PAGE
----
The School of Platonism – Commentaries on Plato in Late Antiquity
The philosophers of the period we usually call Neoplatonism saw themselves as interpreters of Plato. This self-understanding, clearly developed by Plotinus, is evidenced by the fact that for them the main form of philosophical investigation was a systematic close-reading and interpretation in commentary form of the dialogues of Plato.
In all centers of late antique Platonism, i.e. in Athens, Alexandria, Syria etc., the instruction in philosophy was systematically concevied as an introduction to Plato’s ideas and theories. The foundation of this curriculum was a canonical selection of Platonic dialogues established by Iamblichus, a student of Porphyrius, which was added to a specially developed didactic concept.
The instruction was strictly anagogic and started off with training in the so-called quadrivium, called by Plato the communis mathematica scientia or the mathematical sciences which formed the basis of all philosophical training and education. Aristotelian logic, which had a propadeutic function, was also taught, using the Organon as a textbook. All this was done before the real core of Platonic philosophy was introduced. Only after that was finished did the step-by-step introduction to the contents of Platonic philosophy take place: beginning with Alcibiades, whose theme is self-knowledge, and progressing through the ethical dialogues Gorgias and Phaedo as well as the logical ones Cratylus and Theaetetus the first course reached its summit in the so-called physical dialogues Sophistes and Politikos and the dialogues Symposium, Phaedrus and Philebus.
In the second course, the dialogues Parmenides and Timaeus were read, which were seen as the summit and epitome of Platonic physics and the doctrine of intelligible being.
The method of commenting on the dialogues follows hermeneutic principles much discussed in the schools, among which the principle that every dialogue has a skopos is the most important. In claiming that each individual dialogue has one single theme or subject, which unites all its different aspects, i.e. linguistic, literary, argumentative, logical, conceptual, and parts and is a concrete philosophical theme or theory the student needs to learn and internalize, the commentators have reflected on and developed a hermeneutic method for interpreting Plato’s dialogues which is comparable to modern hermeneutic methods.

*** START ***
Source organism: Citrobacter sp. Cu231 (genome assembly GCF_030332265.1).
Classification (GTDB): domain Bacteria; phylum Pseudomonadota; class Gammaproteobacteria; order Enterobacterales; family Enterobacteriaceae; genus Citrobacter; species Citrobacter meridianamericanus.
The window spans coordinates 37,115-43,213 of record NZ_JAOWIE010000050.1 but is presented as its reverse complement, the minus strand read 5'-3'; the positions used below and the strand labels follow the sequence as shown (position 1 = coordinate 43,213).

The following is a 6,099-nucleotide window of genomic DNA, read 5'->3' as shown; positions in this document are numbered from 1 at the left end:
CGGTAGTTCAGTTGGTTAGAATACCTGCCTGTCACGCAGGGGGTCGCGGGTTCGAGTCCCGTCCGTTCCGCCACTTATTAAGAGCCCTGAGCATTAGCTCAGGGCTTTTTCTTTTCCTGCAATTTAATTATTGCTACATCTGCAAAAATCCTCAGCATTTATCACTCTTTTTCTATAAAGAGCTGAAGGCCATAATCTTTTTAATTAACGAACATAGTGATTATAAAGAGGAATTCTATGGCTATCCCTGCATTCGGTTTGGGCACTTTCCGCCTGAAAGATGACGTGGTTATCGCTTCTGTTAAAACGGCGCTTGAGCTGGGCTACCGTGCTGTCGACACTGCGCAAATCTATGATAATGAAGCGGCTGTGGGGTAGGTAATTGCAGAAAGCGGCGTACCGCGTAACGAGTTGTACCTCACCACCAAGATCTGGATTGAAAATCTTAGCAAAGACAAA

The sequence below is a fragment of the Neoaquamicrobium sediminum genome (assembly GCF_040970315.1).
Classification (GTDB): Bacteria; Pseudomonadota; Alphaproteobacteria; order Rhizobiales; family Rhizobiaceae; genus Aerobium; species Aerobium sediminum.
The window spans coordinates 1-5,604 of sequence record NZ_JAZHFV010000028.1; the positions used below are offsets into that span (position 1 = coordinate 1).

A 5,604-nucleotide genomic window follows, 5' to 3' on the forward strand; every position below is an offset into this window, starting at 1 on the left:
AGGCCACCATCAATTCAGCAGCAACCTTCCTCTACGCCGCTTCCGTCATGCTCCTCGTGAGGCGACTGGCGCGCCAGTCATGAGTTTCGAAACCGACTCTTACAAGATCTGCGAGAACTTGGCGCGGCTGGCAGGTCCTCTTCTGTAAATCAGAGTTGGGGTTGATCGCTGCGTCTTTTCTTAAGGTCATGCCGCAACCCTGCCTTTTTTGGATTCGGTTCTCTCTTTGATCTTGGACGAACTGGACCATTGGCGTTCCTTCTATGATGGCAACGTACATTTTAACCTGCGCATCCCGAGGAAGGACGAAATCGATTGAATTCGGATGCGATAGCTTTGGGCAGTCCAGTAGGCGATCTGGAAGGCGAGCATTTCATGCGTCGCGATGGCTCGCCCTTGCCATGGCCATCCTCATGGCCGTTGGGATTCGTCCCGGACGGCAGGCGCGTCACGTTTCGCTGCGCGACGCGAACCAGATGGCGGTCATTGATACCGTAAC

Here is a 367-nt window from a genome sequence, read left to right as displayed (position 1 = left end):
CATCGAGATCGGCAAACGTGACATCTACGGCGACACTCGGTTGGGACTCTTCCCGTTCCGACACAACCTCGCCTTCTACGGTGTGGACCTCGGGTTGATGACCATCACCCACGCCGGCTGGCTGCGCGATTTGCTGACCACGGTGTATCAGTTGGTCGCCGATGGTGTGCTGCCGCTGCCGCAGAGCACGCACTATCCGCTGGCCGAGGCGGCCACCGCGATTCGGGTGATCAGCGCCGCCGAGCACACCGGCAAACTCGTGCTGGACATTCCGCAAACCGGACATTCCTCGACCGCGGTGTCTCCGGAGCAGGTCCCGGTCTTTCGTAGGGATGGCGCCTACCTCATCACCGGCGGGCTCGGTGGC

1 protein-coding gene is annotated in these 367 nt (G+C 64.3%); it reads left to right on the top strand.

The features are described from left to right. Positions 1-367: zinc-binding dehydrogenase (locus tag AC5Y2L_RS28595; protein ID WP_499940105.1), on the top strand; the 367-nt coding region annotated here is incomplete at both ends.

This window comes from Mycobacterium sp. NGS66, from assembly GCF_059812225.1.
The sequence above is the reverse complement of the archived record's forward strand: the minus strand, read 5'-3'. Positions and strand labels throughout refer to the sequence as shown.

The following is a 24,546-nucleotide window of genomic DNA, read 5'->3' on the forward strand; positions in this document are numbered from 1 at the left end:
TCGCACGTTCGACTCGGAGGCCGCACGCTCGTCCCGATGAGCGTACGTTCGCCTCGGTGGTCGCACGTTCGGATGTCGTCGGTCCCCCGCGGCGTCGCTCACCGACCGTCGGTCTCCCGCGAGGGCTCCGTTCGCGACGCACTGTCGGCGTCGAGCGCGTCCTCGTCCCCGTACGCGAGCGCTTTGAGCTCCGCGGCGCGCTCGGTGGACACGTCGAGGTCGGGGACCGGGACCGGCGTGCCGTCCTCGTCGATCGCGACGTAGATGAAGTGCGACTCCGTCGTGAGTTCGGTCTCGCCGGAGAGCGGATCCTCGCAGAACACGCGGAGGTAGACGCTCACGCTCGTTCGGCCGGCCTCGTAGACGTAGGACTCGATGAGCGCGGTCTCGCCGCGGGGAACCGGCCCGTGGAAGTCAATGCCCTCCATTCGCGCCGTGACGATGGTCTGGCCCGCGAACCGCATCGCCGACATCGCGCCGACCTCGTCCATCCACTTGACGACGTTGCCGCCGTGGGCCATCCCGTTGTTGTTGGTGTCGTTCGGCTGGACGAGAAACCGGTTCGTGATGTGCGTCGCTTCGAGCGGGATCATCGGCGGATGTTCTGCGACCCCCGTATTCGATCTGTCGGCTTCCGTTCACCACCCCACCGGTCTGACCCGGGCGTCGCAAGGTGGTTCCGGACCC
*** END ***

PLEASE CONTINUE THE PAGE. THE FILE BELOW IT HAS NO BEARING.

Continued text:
Although many important commentaries have been lost over the centuries, this method of teaching philosophy has left us a substantial number of commentaries on Plato – besides the commentaries from the 4th century of the most important commentator on Plato Proclus, we have the commentaries of Hermeias of Alexandria, Damascius of Athens, Olympiodorus etc.
The analysis of these philosophical texts is important in its own right for an understanding of late antique Platonism. However, they also offer new ideas and fresh approaches to the understanding of Plato himself as the late antique Platonists offer in their commentaries possible solutions to many modern problems concerning the interpretation of Plato.
Both research goals haven’t been and are still not being achieved today. The Leibniz project “The School of Platonism – Commentaries on Plato” has as its goal a systematic interpretation of these commentaries, which have unfortunately been ignored for a long time.
These studies aim at contributing to a new understanding and possible rehabilitation of Platonic philosophy in late antiquity. This project makes use of the results already obtained by Arbogast Schmitt (Marburg) and Gyburg Radke in their project “Modern Views of Antiquity” and is thematically related to this project as our modern view of the commentaries on Plato in antiquity is influenced in many ways by certain historical and philosophical prejudices propagated from time period to time period concerning the alleged naïveté and speculative metaphysics of Platonic and Aristotelian philosophy.
One focal point is to be the commentary on the dialogue Parmenides. By using this a starting point, it is easier to pinpoint how Platonic doctrines were transmitted to the Christian Middle Ages. Through Dionysius the Areopagite, a student of Proclus, the dialectic, ontology, and theology of the late antique Parmenides commentary became the epistemological basis of Christian theology.
In this respect, a secondary goal of the project is to contribute to an understanding of the relationship between Christianity and Platonism.